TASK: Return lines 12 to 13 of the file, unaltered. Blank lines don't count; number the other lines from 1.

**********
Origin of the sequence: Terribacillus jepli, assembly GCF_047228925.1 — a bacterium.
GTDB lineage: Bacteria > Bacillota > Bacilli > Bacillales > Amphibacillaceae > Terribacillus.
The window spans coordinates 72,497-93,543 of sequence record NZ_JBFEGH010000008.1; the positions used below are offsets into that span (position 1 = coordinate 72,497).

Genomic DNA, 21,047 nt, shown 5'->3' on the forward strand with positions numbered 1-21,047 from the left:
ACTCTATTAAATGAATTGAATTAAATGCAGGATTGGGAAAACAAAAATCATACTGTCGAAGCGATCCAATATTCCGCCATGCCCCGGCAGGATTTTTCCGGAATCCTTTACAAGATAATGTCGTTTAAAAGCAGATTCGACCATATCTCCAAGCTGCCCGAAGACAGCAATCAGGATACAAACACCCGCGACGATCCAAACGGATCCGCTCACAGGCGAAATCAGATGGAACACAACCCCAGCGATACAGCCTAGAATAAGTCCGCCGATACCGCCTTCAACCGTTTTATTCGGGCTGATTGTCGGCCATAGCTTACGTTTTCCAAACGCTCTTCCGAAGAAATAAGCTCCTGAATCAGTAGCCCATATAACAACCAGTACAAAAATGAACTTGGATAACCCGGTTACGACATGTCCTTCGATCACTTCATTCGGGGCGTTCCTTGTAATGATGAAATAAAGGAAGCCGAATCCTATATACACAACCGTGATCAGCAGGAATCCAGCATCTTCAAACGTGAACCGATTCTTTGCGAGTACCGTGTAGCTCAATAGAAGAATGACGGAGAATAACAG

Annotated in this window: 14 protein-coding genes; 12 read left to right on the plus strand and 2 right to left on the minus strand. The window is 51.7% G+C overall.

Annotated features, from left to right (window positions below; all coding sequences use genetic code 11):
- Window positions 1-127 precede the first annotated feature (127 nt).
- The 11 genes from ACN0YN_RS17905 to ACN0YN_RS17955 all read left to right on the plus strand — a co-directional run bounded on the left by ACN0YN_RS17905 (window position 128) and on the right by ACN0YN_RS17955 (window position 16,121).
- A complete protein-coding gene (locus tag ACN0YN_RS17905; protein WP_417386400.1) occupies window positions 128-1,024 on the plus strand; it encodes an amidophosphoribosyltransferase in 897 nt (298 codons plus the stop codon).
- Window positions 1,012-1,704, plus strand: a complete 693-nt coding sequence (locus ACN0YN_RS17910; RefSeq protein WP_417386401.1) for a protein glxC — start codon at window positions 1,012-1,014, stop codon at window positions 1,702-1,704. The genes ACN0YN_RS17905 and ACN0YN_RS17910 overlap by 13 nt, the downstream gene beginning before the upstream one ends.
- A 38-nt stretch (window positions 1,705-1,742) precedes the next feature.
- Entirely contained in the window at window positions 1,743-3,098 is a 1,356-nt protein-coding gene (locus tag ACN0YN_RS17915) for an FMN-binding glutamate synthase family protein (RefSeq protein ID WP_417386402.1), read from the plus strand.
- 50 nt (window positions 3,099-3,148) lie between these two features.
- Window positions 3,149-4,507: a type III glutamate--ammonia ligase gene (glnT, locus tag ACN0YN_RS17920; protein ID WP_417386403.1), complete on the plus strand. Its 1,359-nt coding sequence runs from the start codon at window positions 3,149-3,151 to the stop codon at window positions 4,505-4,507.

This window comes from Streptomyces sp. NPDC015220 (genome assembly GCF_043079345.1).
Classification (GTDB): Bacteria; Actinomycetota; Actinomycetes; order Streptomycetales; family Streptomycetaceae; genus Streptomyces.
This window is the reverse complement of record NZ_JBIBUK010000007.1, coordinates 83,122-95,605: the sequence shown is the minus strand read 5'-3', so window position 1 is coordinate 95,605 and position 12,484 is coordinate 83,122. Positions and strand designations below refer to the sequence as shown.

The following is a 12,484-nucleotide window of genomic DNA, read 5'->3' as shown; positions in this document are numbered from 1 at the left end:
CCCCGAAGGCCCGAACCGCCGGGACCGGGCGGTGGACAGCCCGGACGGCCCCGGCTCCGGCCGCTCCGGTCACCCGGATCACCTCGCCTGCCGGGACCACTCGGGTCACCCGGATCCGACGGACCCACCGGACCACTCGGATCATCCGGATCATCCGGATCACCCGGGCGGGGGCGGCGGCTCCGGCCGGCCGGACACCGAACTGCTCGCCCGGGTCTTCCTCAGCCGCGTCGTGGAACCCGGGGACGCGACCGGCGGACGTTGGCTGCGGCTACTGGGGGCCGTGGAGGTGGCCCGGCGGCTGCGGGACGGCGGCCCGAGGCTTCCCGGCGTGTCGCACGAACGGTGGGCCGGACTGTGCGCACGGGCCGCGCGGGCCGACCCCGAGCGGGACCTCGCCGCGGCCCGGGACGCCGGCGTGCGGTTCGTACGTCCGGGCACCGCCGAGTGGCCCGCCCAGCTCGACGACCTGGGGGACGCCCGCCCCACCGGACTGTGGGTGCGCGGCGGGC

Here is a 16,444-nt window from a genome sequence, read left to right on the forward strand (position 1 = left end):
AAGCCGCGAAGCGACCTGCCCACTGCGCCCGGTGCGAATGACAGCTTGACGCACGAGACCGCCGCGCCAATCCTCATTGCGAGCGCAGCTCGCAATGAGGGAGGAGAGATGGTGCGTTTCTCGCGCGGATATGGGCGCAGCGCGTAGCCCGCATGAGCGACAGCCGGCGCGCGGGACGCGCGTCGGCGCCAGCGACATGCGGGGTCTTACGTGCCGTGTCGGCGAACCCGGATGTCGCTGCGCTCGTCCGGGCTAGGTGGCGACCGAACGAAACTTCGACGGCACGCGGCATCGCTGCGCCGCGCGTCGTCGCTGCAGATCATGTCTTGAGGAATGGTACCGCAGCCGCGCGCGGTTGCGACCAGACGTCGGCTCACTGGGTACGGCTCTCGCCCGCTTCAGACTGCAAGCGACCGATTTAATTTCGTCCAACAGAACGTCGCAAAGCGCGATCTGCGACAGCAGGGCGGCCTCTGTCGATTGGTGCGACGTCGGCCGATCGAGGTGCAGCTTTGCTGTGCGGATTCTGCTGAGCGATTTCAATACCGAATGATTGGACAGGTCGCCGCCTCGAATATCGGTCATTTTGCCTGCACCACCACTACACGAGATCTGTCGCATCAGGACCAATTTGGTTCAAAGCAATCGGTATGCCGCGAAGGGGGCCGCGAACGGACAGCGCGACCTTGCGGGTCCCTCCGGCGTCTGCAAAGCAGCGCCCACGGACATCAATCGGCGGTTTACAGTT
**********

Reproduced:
- A 38-nt stretch (window positions 1,705-1,742) precedes the next feature.
- Entirely contained in the window at window positions 1,743-3,098 is a 1,356-nt protein-coding gene (locus tag ACN0YN_RS17915) for an FMN-binding glutamate synthase family protein (RefSeq protein ID WP_417386402.1), read from the plus strand.